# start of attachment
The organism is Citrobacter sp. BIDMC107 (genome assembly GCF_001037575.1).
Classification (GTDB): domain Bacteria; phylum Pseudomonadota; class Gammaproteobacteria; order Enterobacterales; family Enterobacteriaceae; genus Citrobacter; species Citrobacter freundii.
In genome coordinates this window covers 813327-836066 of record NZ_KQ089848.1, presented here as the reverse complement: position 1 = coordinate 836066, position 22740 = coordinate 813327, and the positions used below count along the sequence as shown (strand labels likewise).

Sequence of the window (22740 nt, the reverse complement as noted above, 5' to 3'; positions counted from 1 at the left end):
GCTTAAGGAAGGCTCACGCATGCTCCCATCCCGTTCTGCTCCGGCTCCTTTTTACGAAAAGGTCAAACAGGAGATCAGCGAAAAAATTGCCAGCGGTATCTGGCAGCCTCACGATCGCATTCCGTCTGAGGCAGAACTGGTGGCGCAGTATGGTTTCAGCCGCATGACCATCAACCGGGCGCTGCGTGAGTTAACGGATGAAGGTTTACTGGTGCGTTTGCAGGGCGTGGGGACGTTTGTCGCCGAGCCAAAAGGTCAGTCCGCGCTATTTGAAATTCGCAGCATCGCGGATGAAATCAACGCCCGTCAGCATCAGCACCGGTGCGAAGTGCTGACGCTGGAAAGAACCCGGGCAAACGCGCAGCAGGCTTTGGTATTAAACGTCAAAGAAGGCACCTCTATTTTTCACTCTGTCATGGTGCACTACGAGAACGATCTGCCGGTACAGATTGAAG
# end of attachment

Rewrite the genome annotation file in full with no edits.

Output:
The organism is Citrobacter sp. BIDMC107 (genome assembly GCF_001037575.1).
Classification (GTDB): domain Bacteria; phylum Pseudomonadota; class Gammaproteobacteria; order Enterobacterales; family Enterobacteriaceae; genus Citrobacter; species Citrobacter freundii.
In genome coordinates this window covers 813327-836066 of record NZ_KQ089848.1, presented here as the reverse complement: position 1 = coordinate 836066, position 22740 = coordinate 813327, and the positions used below count along the sequence as shown (strand labels likewise).

Sequence of the window (22740 nt, the reverse complement as noted above, 5' to 3'; positions counted from 1 at the left end):
GCTTAAGGAAGGCTCACGCATGCTCCCATCCCGTTCTGCTCCGGCTCCTTTTTACGAAAAGGTCAAACAGGAGATCAGCGAAAAAATTGCCAGCGGTATCTGGCAGCCTCACGATCGCATTCCGTCTGAGGCAGAACTGGTGGCGCAGTATGGTTTCAGCCGCATGACCATCAACCGGGCGCTGCGTGAGTTAACGGATGAAGGTTTACTGGTGCGTTTGCAGGGCGTGGGGACGTTTGTCGCCGAGCCAAAAGGTCAGTCCGCGCTATTTGAAATTCGCAGCATCGCGGATGAAATCAACGCCCGTCAGCATCAGCACCGGTGCGAAGTGCTGACGCTGGAAAGAACCCGGGCAAACGCGCAGCAGGCTTTGGTATTAAACGTCAAAGAAGGCACCTCTATTTTTCACTCTGTCATGGTGCACTACGAGAACGATCTGCCGGTACAGATTGAAG